It is worth remarking that the analogous characterization of σ-algebras also holds in the case of *countable* underlying sets:

Any σ-algebra $\mathcal{A}$ on
a countable set $S$ is atomic.

That is, it is generated by a partition (the classes being the "atoms"). The corresponding equivalence relation is

$$s\mathcal{R}t\ \Longleftrightarrow\ (\ \forall A\in\mathcal{A}\ (s\in A \Longleftrightarrow t\in A)\ ).$$

(In other words, $s$ and $t$ are equivalent precisely if they are not separated by sets $A \in \mathcal{A}$.)
As a consequence, any element of $\mathcal{A}$ writes uniquely as union of atoms, making $\mathcal{A}$ isomorphic to the power set $\mathcal{P}(S/\mathcal{R})$ (in particular, of course, $\mathcal{A}$ is also a topology on $S$).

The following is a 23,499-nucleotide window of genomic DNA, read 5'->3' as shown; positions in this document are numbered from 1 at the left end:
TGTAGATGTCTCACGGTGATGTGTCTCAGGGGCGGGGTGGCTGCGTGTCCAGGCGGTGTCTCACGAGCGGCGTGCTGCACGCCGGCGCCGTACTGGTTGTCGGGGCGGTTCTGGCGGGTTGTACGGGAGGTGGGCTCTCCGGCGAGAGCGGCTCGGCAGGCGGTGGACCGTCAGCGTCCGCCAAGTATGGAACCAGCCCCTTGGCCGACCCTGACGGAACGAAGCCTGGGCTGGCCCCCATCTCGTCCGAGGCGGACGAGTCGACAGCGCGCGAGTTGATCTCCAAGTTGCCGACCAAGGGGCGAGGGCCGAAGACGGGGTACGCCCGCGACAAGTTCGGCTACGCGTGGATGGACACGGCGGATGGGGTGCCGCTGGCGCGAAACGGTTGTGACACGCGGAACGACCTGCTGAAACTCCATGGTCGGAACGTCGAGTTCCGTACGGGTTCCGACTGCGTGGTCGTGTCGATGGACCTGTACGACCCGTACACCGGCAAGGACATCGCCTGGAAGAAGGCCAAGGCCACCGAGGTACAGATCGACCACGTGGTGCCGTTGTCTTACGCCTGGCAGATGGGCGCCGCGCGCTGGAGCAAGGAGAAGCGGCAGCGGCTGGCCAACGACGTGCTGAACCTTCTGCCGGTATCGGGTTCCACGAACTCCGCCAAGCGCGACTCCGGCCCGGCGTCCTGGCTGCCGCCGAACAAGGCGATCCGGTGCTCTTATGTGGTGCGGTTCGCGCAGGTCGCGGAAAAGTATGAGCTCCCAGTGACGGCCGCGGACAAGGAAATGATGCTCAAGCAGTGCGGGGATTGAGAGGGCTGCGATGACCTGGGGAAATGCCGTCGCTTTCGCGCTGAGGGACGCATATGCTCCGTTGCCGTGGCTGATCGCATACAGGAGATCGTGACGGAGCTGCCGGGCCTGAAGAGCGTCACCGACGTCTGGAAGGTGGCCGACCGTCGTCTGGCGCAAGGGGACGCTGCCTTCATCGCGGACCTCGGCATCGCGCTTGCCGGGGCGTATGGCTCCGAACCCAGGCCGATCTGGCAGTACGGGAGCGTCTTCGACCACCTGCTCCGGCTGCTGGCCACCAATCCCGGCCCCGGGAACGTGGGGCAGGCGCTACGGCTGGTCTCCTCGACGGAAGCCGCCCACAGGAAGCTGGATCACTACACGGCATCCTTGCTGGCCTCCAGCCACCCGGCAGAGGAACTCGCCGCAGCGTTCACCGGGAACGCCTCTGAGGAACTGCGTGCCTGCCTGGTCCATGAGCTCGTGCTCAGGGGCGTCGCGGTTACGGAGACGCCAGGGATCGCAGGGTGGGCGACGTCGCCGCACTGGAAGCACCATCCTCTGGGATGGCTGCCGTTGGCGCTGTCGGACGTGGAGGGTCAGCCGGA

It may not be obvious that the class (or atom) $[s]$ of an element $s\in S$ in the equivalence relation $\mathcal{R}$ actually belongs to $\mathcal{A}$, for it writes as an a priori non countable intersection:
$$[s]:=\bigcap_{s\in A\in \mathcal{A}} A$$
But one can also write it as a countable intersection
$$[s]:=\bigcap_{t\in S} A_{s,t} ,$$
where { $A_{s,t}$ }$_{(s,t)\in S\times S}$ is a collection of elements of $\mathcal{A}$ chosen so that for any $(s,t)$ one has

$A_{s,t}= S\ $ if $\ s\mathcal{R}t,$

$s\in A_{s,t}\ $ and $\ t\notin A_{s,t}$ otherwise.

The above characterization has some foundational relevance in Probability: dealing with a discrete random variable $X:\Omega\to E$ (or a finite family of them) if we please we may assume with no loss of generality that the base probability space $\Omega$ is $\mathbb{N}$.